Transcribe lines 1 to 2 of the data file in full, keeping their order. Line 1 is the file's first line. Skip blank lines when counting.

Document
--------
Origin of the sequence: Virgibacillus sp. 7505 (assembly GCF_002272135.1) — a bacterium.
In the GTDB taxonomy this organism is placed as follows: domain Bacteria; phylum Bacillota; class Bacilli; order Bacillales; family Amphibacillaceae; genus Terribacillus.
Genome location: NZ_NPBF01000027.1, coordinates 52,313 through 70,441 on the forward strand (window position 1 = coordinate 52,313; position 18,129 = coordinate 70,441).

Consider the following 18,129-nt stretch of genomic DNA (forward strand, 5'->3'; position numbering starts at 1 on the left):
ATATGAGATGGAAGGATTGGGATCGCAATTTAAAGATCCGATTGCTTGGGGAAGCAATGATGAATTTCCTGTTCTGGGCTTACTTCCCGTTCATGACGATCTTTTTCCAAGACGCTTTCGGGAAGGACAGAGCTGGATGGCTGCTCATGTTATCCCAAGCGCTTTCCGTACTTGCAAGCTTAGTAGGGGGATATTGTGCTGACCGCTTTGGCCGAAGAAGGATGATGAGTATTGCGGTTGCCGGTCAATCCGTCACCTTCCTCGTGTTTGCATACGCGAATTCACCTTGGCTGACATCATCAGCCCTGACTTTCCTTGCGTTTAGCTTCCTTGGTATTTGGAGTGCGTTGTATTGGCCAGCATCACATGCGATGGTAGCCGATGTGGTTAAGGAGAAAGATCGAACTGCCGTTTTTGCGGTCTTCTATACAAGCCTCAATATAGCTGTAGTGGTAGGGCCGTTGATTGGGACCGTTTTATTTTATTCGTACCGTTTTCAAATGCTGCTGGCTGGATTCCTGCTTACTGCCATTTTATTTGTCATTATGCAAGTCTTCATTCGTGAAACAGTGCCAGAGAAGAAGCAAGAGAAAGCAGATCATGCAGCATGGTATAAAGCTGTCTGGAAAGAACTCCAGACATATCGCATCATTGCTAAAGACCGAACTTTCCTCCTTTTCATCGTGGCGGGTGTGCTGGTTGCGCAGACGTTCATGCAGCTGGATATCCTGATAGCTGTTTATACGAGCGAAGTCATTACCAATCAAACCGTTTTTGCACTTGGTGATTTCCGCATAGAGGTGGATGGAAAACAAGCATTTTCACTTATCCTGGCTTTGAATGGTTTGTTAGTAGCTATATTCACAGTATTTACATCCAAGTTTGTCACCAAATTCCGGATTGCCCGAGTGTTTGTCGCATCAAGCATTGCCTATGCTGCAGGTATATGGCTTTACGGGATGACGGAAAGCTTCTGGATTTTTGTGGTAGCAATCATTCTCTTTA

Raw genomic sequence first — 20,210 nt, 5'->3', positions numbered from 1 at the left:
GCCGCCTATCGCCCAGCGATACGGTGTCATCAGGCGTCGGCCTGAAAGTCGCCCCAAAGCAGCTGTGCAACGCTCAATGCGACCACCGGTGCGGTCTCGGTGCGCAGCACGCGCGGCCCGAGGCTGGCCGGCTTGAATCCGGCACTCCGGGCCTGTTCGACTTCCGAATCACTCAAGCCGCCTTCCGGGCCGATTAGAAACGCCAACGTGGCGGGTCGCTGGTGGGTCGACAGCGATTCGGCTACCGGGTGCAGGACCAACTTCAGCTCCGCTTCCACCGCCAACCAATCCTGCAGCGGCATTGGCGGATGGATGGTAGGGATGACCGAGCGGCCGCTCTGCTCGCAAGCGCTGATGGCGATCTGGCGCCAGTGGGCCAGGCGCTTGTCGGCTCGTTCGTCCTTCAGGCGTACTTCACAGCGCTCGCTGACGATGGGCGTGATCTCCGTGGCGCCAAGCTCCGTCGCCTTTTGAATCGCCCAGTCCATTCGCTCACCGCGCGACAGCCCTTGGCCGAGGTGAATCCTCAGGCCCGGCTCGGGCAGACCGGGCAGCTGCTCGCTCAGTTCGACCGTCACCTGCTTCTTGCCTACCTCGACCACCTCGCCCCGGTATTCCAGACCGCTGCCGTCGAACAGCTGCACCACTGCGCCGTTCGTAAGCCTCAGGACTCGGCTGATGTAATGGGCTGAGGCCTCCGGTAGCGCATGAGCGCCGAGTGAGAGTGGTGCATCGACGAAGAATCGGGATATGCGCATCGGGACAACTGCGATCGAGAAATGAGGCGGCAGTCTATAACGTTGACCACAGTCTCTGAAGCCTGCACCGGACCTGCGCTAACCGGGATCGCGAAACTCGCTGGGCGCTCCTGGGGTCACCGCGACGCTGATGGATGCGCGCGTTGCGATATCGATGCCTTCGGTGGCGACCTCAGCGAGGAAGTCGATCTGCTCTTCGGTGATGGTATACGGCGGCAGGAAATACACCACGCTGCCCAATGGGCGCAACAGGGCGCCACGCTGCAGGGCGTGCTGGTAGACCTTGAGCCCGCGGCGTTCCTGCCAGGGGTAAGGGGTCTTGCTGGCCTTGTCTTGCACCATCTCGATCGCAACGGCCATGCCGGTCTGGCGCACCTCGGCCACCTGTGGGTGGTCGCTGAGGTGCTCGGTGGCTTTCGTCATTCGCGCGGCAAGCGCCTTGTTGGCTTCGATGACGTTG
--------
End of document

Origin of the sequence: Virgibacillus sp. 7505 (assembly GCF_002272135.1) — a bacterium.
In the GTDB taxonomy this organism is placed as follows: domain Bacteria; phylum Bacillota; class Bacilli; order Bacillales; family Amphibacillaceae; genus Terribacillus.